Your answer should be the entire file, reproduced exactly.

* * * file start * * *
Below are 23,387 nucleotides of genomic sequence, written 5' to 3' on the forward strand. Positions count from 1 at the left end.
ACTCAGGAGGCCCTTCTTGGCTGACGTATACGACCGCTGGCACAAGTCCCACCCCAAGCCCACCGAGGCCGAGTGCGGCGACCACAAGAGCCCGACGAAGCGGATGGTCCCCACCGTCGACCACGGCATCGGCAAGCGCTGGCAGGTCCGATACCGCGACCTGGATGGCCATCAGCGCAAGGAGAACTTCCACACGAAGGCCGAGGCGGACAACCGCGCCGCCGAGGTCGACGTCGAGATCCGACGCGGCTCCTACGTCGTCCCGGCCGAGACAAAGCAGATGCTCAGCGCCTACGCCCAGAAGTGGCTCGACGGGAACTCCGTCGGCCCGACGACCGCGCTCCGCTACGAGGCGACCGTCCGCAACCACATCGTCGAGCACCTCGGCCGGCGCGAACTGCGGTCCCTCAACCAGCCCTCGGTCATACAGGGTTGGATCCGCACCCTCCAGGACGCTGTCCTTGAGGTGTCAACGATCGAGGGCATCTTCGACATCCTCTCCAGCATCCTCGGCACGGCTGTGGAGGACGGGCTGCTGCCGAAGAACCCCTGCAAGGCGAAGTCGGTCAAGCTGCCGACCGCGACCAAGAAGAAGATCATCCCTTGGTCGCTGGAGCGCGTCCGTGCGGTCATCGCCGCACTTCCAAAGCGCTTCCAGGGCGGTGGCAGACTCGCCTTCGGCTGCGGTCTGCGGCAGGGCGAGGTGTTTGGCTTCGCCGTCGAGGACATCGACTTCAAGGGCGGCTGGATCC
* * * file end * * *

Below are 23,387 nucleotides of genomic sequence, written 5' to 3' on the forward strand. Positions count from 1 at the left end.
ACTCAGGAGGCCCTTCTTGGCTGACGTATACGACCGCTGGCACAAGTCCCACCCCAAGCCCACCGAGGCCGAGTGCGGCGACCACAAGAGCCCGACGAAGCGGATGGTCCCCACCGTCGACCACGGCATCGGCAAGCGCTGGCAGGTCCGATACCGCGACCTGGATGGCCATCAGCGCAAGGAGAACTTCCACACGAAGGCCGAGGCGGACAACCGCGCCGCCGAGGTCGACGTCGAGATCCGACGCGGCTCCTACGTCGTCCCGGCCGAGACAAAGCAGATGCTCAGCGCCTACGCCCAGAAGTGGCTCGACGGGAACTCCGTCGGCCCGACGACCGCGCTCCGCTACGAGGCGACCGTCCGCAACCACATCGTCGAGCACCTCGGCCGGCGCGAACTGCGGTCCCTCAACCAGCCCTCGGTCATACAGGGTTGGATCCGCACCCTCCAGGACGCTGTCCTTGAGGTGTCAACGATCGAGGGCATCTTCGACATCCTCTCCAGCATCCTCGGCACGGCTGTGGAGGACGGGCTGCTGCCGAAGAACCCCTGCAAGGCGAAGTCGGTCAAGCTGCCGACCGCGACCAAGAAGAAGATCATCCCTTGGTCGCTGGAGCGCGTCCGTGCGGTCATCGCCGCACTTCCAAAGCGCTTCCAGGGCGGTGGCAGACTCGCCTTCGGCTGCGGTCTGCGGCAGGGCGAGGTGTTTGGCTTCGCCGTCGAGGACATCGACTTCAAGGGCGGCTGGATCC